Darwin’s warm little pond

But the very energy identified to create complex biological molecules in black smokers may also be its undoing, for it has been argued that the temperatures in hydrothermal vents are so great that the delicate molecules created would then break down. Hydrothermal vent fluids are also acidic, and deemed a chemically unsuitable medium for organic synthesis. More recently, attention has turned to what in chemical terms is a polar opposite environment – one in which highly alkaline fluids are formed. This may also have been in an oceanic environment, but a cooler one – and one in which watery fluids interact with rocks that are now buried deeper in the Earth, called the mantle.

A modern analogue of this alkaline environment can be found today where rocks which normally form deep in the ocean are now preserved on land. In these places cool alkaline vents produce methane gas, which comes into contact with modern carbon dioxide and makes mud – intriguingly similar to the ‘warm little pond’ spoken of in Charles Darwin’s letters. This may well have been the situation all over Earth in the early history of the planet.

An impossible task?

Of course studies of this type ultimately need to show how the key molecules of life – the large molecules of DNA and RNA (which today is the intermediary between DNA and proteins) – might have been synthesised on Earth and on other planets. So how far along the road are we in this process? Put simply, not very far. Not least because we know so little in detail about the earliest history of the Earth and Earth-like planets. The danger of course is to say that what has happened was impossible without some external intervention, but that leads us into the dangerous territory of a ‘God of the gaps’. A god who only ‘pops in’ to help us when we are stuck is not the God of the Bible, who Christians believe is actively involved in his world.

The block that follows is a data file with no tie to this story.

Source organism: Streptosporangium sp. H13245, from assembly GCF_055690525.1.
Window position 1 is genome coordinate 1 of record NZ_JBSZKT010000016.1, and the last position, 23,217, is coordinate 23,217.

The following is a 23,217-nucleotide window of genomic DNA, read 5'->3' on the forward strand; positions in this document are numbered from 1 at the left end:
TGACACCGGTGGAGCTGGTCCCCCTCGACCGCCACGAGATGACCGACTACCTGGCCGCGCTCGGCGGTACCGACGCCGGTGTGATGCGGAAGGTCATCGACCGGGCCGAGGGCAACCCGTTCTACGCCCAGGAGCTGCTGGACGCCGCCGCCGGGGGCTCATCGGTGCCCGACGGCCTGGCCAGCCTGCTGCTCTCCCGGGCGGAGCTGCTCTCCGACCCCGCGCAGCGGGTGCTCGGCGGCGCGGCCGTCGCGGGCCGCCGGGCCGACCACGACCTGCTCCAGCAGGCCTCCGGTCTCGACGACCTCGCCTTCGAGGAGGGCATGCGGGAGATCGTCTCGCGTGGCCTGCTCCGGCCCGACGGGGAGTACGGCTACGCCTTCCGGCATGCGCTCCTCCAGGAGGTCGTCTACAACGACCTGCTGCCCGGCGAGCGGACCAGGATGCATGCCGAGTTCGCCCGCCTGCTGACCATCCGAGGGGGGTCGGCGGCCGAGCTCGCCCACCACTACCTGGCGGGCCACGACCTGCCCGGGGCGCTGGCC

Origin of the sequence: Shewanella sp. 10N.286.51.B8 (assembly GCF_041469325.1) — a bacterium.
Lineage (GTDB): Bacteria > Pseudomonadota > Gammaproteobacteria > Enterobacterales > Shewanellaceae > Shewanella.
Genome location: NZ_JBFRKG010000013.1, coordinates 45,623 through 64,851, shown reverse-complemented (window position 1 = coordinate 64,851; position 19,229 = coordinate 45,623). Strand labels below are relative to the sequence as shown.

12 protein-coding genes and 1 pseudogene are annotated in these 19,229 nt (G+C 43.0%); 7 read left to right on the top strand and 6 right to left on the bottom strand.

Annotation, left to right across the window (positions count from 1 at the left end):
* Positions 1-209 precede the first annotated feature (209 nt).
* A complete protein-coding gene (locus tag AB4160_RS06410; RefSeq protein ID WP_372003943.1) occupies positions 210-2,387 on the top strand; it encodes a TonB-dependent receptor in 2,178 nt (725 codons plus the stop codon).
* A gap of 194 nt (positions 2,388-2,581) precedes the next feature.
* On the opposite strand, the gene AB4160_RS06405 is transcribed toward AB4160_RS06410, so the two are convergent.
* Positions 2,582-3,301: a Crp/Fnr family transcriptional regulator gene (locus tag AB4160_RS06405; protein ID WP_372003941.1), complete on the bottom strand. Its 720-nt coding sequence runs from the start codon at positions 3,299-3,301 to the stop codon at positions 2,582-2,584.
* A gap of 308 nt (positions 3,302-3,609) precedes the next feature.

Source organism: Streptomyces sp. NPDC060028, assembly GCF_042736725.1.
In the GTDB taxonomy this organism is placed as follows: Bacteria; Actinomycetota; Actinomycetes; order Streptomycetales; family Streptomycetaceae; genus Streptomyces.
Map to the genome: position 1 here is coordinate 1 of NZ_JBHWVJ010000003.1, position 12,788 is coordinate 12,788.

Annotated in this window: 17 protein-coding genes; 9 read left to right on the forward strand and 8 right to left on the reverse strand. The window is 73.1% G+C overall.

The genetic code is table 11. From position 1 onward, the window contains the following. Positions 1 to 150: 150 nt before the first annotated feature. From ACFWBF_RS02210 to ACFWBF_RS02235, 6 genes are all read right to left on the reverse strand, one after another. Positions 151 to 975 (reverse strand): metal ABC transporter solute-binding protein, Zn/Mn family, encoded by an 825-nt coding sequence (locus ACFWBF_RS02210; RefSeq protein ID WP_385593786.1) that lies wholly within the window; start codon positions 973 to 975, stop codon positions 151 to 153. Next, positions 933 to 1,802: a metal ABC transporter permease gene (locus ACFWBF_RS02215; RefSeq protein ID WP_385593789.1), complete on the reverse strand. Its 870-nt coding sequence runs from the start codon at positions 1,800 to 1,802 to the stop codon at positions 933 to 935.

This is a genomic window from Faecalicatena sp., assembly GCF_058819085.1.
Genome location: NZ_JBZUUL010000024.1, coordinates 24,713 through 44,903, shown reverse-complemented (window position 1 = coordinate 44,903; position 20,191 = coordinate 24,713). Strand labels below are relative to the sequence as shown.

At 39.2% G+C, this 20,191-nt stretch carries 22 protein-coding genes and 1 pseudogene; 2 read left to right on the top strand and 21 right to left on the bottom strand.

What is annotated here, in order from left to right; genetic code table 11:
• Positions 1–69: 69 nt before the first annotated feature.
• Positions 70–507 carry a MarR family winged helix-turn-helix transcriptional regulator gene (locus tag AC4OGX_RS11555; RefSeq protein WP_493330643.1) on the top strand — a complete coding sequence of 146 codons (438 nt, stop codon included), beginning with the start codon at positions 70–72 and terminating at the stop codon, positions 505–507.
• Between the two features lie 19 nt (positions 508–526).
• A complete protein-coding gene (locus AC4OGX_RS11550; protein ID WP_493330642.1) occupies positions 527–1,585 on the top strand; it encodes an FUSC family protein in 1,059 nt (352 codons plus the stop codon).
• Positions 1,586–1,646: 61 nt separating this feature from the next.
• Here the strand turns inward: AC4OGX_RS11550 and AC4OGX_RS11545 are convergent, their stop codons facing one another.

© Faraday Institute

Professor Hugh Rollinson is Course Director at the Faraday Institute and Emeritus Professor of Earth Sciences at the University of Derby. After graduating from Oxford Hugh worked for a number of years as a field geologist in the Geological Survey of Sierra Leone. This was followed by a PhD at the University of Leicester and then a post-doc at the University of Leeds. He then joined the University of Gloucestershire and worked there for 20 years, during which time he took a three year leave of absence to work as Associate professor of geology and head of Department in the University of Zimbabwe. He then took a position as Professor of Earth Sciences and Department Head at Sultan Qaboos University in Oman for six years after which he served as Professor of Earth Sciences and Department Head at the University of Derby. Hugh’s academic interests are in the earliest part of Earth history – the first two billion years of planetary evolution and these are summarised in his text ‘Early Earth Systems’ (Wiley-Blackwell, 2007).

Hugh has had a life-long commitment to the Christian faith and has sought to integrate his beliefs with his scientific work. This has largely been through serving the local church wherever he has lived. He has a strong commitment to making the Christian faith accessible and engaging in dialogue with those who hold divergent views.